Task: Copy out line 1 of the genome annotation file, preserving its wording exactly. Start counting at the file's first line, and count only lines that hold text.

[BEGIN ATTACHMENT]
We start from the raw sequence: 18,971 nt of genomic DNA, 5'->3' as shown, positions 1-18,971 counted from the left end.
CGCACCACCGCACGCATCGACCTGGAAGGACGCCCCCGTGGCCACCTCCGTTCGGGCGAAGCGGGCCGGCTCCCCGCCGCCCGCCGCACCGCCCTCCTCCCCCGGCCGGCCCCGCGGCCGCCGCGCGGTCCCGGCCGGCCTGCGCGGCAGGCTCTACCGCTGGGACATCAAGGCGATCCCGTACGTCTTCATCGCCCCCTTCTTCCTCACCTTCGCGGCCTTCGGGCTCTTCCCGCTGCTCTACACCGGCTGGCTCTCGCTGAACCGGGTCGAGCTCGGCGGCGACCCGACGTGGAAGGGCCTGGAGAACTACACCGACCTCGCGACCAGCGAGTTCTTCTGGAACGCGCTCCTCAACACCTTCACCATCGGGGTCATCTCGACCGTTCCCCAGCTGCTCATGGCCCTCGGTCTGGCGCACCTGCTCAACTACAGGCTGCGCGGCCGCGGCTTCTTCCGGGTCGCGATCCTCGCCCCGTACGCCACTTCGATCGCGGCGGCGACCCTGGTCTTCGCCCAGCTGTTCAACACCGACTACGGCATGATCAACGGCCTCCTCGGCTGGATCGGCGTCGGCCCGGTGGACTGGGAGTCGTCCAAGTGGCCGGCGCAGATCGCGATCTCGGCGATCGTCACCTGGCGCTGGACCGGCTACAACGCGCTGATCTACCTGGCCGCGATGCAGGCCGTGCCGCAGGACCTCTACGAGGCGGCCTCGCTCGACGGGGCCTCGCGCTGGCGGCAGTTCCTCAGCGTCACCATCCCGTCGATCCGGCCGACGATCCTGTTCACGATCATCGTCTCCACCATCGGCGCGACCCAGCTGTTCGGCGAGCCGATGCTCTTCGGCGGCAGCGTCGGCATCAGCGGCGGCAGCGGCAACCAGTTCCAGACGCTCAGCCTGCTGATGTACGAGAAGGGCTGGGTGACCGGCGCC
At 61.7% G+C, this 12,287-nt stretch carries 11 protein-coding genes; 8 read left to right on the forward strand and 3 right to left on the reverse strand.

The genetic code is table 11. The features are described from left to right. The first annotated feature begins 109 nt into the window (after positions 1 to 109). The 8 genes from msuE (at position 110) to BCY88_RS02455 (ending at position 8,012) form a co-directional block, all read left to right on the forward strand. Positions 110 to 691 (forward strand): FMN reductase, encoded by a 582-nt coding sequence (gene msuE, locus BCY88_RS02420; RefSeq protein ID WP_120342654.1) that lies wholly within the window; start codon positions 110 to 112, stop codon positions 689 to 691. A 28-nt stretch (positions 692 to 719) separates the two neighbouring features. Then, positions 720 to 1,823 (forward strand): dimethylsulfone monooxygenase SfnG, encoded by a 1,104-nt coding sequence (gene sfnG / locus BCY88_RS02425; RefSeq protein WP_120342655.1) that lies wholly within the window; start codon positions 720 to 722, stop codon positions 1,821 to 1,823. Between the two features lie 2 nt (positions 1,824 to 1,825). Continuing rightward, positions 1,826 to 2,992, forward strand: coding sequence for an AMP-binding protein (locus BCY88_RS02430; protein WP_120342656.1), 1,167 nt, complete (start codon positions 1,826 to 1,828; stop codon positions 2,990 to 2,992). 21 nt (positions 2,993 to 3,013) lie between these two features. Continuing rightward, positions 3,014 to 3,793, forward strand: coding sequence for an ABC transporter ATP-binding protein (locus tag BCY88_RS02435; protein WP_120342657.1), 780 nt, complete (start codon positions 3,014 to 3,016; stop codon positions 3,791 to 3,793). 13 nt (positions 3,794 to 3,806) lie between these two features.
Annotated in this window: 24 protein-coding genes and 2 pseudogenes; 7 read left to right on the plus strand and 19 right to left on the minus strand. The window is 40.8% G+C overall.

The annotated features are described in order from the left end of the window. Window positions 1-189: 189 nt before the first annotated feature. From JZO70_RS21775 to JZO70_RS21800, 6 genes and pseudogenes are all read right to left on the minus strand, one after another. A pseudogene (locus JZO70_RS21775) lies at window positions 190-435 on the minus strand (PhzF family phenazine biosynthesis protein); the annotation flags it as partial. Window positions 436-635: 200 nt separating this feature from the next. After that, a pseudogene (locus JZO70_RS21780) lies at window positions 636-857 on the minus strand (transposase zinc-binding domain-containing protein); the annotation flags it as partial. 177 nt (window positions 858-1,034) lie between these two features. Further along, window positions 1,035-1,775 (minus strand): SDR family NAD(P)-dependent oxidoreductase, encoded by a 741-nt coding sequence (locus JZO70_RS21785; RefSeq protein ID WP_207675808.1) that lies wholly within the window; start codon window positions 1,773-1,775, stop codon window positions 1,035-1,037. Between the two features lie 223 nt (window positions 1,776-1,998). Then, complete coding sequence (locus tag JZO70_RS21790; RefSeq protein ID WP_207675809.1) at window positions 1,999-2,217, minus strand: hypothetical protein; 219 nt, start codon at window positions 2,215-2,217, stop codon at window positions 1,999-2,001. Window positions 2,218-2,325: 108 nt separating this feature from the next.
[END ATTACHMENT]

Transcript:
We start from the raw sequence: 18,971 nt of genomic DNA, 5'->3' as shown, positions 1-18,971 counted from the left end.